Tuesday, September 28, 2010

'Fat And Tattooed' British Ferry Crews Fetch Their Mates

Trades Unions Act Against Discrimination and Insults
Shipping News Feature

EUROPE – As predicted in our story of the 14th September, the trades unions have launched a week of action to push for European Union intervention in the ferry sector. The Fair and Safe Ferries for All event, which runs from 27th to 30th September, is intended to highlight unequal working and pay conditions in the sector and the use of seafarers to carry out work that should be done by safety-trained dockers.

According to the International Transport Workers Federation (ITF) who gave us the story, the situation was not helped by comments accredited to Stena Line Ferries Manager Pim de Lang, that British ratings are all ‘fat and tattooed’. ITF say Stena Ferries is being targeted for its treatment of non-EU nationals – which includes paying Filipino seafarers 2 euros an hour.

The week commenced with a rally yesterday by dockers and seafarers from Belgium, France, the Netherlands, the UK and Ireland outside Stena Ferries’ office in Hook of Holland and whilst the Irish and UK contingent were en route to the protest aboard the Stena Britannica they collected signatures for a petition calling on Stena to respect the rights of all workers to be represented by a trade union, stop forcing crew to do dockers’ work and to employ all seafarers on an equal and fair basis.

Meanwhile in Zeebrugge a delegation from the ACV Transcom and BTB unions met with the port authorities to explain their concerns over lashing (cargo stowage/fastening) being done by seafarers on some vessels calling at the port. The position and concerns of both unions and ITF was explained and noted. The port authorities confirmed that they stand by their earlier statement that lashing and securing of freight is a dockers' job and that owners, stevedores and operators should respect the rules and regulations of lashing.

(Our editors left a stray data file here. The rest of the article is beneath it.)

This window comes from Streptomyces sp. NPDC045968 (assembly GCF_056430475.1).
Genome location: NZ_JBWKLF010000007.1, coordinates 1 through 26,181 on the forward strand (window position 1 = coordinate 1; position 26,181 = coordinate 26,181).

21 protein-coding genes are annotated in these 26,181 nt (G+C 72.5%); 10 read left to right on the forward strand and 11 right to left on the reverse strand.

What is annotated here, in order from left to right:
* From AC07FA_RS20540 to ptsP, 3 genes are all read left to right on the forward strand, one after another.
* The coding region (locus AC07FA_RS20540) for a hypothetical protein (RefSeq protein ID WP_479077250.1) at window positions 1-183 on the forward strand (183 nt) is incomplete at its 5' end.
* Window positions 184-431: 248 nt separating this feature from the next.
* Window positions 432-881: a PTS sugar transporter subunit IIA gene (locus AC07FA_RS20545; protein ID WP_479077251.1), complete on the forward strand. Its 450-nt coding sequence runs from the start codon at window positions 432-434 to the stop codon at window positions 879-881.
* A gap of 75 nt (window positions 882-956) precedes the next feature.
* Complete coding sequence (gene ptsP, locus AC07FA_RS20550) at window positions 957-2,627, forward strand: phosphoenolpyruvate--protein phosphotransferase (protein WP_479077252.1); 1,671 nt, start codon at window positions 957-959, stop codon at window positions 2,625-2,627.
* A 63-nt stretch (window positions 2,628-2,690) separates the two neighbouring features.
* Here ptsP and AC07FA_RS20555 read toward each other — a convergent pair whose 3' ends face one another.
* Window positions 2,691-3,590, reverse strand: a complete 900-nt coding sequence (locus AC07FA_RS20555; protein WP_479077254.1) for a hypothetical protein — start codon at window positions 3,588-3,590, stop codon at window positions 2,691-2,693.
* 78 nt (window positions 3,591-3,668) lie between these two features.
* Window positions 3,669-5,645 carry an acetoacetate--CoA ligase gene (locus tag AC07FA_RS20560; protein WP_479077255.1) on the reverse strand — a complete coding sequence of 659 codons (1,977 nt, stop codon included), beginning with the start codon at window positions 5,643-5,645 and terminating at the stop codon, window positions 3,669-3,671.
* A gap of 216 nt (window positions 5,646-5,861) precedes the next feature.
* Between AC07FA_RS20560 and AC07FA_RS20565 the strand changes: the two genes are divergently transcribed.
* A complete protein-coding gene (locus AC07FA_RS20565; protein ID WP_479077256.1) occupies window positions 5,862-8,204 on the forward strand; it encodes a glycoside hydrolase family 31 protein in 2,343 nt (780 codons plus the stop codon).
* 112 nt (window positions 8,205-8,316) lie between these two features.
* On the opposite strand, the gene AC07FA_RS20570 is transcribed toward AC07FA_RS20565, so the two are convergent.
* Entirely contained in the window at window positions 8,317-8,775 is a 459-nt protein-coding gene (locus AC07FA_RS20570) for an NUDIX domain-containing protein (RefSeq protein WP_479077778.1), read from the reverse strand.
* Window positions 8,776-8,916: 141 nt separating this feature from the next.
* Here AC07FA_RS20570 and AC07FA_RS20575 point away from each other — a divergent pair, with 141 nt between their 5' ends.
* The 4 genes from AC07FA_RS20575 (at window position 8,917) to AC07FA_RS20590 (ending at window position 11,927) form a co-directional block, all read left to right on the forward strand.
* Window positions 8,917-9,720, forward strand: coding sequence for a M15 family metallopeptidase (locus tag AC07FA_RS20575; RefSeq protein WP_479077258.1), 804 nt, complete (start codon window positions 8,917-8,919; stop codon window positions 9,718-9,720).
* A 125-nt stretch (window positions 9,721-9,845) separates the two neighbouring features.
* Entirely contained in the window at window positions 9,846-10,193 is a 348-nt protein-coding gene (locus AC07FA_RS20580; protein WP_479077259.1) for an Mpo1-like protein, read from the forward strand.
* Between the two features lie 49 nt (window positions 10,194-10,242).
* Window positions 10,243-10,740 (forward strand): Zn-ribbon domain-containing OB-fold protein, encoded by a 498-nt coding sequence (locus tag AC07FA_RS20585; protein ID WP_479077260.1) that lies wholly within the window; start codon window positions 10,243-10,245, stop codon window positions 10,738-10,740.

On behalf of the ITF, its European arm the ETF and its member unions he once again called on the European Commission to reopen discussions on the Passenger Ferry Manning Directive which was withdrawn in 2004. Speaking at the Hook of Holland rally, Ferry campaign coordinator Norrie McVicar, said that he was very proud to be involved with this campaign to establish a new “threshold of decency” in the ferry industry that would rid it of the charge of “institutional race discrimination” which is driving the ferry sector into a “race to the bottom” and compromising safety.

Regarding the above story we were unable to contact anyone at Stena Line at the time of going to press and will include any comment from them when we receive it.

Meanwhile elsewhere a Baltic Sea week of action run by members of ITF-affiliated seafarers’ and dockers’ unions enters its second day today. Running from 27th Sept to 1st October the event involves ship inspections in Denmark, Estonia, Finland, Germany, Latvia, Lithuania, Poland, Norway, Russia and Sweden.

On the first day (Monday), 46 ship visits were carried out. As well as helping with complaints of non-, late- or under-payment, the volunteer teams are also checking that ships’ crews are not carrying out dockers’ work.

Photo:- Stena Britannica under construction in Wismar